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ConocoPhillips and UMERC Host Town Hall on Energy

ConocoPhillips and UMERC Host Town Hall on Energy


After an afternoon question-and-answer session on the University of Maryland campus showing strong student interest in energy, ConocoPhillips, along with the University of Maryland Energy Research Center (UMERC), sponsored a town hall “Conversation on Energy” in Columbia Maryland. The event was moderated by Prof. Greg Jackson, chair of the UMERC steering committee. Professor Jackson began the evening by introducing the panelists, Bill Berry, Executive Vice President of ConocoPhillips, Dr. Jim Scinta, R&D manager at ConocoPhillips, Malcolm Woolf, Director of the Maryland Energy Administration, Pamela Kasemeyer, Maryland Chamber of Commerce, and Joshua Feldmark, Howard Country Commission on the Environment and Sustainability.

Bill Berry began the session by introducing the motives of “Conversation on Energy,” a nationwide public outreach program to create a two-way dialogue between energy producers and consumers. Berry stressed the importance of energy security over energy dependence; the challenge of producing all energy domestically may be insurmountable, but a diverse, reliable supply is not. Malcolm Woolf followed this by discussing Maryland’s need for an affordable, reliable, and clean energy supply. The EmPOWER Maryland initiative seeks to achieve this by reducing the energy consumption of the state government by 15 percent by 2015. Pam Kasemeyer brought business/energy relations to the table, making it clear that business and clean power do not always have to oppose each other. Jim Scinta reiterated his colleague’s points, giving examples of the diverse programs ConocoPhillips has undertaken to diversify its global markets. These include large research projects on biofuels, a pilot project to sell renewable diesel in Ireland, and an agreement with Tyson to create fuel from beef, pork, and poultry fat. Joshua Feldmark concluded the introductory presentations with a brief summary of what is being done locally in Howard County, Maryland. The county has ambitious plans to reduce greenhouse gas emissions by 7% by 2012, and by a full 80% by 2050. To facilitate this, many county-funded facilities will have to be built as LEED-certified “green” buildings, solar power demonstration projects will be put up across the county, and a “Green Central Station” website will be created as a dedicated resource for community members.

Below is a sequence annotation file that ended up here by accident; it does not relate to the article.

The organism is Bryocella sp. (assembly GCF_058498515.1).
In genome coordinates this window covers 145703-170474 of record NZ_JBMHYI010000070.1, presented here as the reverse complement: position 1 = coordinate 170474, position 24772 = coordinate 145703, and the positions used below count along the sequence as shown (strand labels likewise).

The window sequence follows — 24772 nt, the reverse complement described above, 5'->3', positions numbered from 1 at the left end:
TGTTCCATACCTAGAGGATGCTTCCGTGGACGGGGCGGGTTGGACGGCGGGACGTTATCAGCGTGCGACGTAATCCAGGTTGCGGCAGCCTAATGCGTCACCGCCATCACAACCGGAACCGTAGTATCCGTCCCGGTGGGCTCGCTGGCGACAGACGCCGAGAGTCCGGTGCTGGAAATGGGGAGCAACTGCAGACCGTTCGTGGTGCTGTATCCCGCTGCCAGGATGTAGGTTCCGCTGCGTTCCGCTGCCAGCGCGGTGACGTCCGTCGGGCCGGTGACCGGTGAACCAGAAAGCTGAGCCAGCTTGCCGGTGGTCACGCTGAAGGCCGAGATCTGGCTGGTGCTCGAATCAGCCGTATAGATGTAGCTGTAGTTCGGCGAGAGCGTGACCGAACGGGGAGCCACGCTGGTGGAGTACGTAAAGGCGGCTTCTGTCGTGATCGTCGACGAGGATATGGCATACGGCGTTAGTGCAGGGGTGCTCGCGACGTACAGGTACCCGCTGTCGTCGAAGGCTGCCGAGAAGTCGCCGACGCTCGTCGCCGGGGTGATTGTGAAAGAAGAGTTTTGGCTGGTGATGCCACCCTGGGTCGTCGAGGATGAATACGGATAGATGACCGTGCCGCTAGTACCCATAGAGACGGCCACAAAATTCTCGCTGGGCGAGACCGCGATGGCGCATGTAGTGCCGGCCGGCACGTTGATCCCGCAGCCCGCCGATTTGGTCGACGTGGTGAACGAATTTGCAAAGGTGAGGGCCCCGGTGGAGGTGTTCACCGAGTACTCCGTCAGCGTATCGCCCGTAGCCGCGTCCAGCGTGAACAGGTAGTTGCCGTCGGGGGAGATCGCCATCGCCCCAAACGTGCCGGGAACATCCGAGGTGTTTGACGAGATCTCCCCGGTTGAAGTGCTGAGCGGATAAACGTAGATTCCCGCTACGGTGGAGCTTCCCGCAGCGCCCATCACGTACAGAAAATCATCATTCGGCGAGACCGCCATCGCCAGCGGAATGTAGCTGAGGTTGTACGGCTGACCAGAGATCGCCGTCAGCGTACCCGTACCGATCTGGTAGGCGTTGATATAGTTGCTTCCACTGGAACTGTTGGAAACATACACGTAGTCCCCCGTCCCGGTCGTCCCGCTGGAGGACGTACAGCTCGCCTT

Following these remarks, community members, local high school students, and professionals participated in an extended question and answer session. Topics ranged from the relative importance of nuclear power, biofuels, and alternative sources of petroleum, to energy efficiency, policy, and public transportation. The audience’s comments and questions showed a strong interest in conservation strategies, a general distrust of nuclear energy, and overall concern about climate change. The panelists remained after the conclusion of the event to discuss further questions individually with audience members.

September 27, 2007


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